Should GoDaddy Stop Asking for Our Customer Number? [Guest Post]

Posted on 06 February 2014 by Andrei

I know it seems like I have it in for GoDaddy but they’re the only registrar I (and probably you) use for the reasons outlined in my last couple of posts.

Why is the first question the rep on the phone always asks “What is your customer number?”

Nobody knows their account number! You should ask them for their username (they type that in every time they use the site) or of course a domain name on their account (they’ll never forget that).

But the way it is now, the call will always start off with the customer saying “uh, I don’t know.” How much time is being wasted with that? Don’t tell me a $2 billion dollar company can’t figure out this basic piece of customer service call flow. All I can figure is there’s a psychological reason to it. To get the customer off balance from the start so the rep is in a position of power/authority and then he can sell services (perhaps ones customers don’t need if we’re being honest!).

GoDaddy, why not ask for the domain name or username to start off for the sake of all of us who have to call in a lot of times?

This post was written by domainer Matthew Crowder. His domains are listed over at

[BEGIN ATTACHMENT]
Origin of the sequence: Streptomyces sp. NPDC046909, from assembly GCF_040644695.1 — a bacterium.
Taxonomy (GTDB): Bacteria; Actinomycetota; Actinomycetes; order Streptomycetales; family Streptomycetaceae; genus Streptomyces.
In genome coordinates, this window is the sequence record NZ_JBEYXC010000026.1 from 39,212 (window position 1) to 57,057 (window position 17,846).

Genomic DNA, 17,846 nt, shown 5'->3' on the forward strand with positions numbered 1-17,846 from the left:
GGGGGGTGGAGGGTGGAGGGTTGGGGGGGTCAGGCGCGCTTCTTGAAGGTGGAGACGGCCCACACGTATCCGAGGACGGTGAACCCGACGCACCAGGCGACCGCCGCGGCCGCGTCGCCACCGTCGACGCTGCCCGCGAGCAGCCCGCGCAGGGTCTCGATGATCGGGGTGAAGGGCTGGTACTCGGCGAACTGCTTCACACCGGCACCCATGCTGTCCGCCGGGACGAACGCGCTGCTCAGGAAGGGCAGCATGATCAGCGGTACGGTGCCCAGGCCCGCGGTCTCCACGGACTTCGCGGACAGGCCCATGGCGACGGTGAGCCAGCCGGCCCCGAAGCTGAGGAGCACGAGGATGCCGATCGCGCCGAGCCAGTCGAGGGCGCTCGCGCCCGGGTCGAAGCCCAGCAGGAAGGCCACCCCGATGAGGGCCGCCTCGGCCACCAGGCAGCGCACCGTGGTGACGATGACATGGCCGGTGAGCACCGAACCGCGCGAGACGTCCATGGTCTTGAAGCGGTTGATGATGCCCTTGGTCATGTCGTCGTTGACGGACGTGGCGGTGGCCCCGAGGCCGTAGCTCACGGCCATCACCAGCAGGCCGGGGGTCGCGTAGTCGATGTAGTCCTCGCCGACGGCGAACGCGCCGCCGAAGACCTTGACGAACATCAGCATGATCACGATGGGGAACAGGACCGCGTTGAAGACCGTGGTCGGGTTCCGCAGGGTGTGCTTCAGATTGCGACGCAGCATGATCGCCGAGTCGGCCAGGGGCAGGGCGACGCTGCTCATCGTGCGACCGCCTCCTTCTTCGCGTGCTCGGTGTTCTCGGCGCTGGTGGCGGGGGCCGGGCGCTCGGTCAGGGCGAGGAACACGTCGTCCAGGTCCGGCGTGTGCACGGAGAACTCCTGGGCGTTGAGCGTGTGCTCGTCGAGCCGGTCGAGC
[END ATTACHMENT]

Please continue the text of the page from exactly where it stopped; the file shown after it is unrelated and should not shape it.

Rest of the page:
3 Comments For This Post

  1. AbdulBasit Makrani Says:

    Oh yeah that’s right. I used to think why GoDaddy asks for customer number all the time and not username. Not all can remember their long tail customer #.

    I have to bring out the number by opening any previous emails I received from GD to see what my customer # is which is frustrating all the time.

  2. Cj (GoDaddy Social) Says:


    That’s good feedback. I’m going to share your thought internally here and see if we can’t improve on this process. I definitely see your points and I know that when a customer isn’t available, other options are. Thanks for sharing your thoughts on this!

  3. Andrei Says:

    @Cj: thanks for dropping by and taking Matthew’s advice into consideration, I appreciate the fact that you guys are willing to listen to what customers have to say.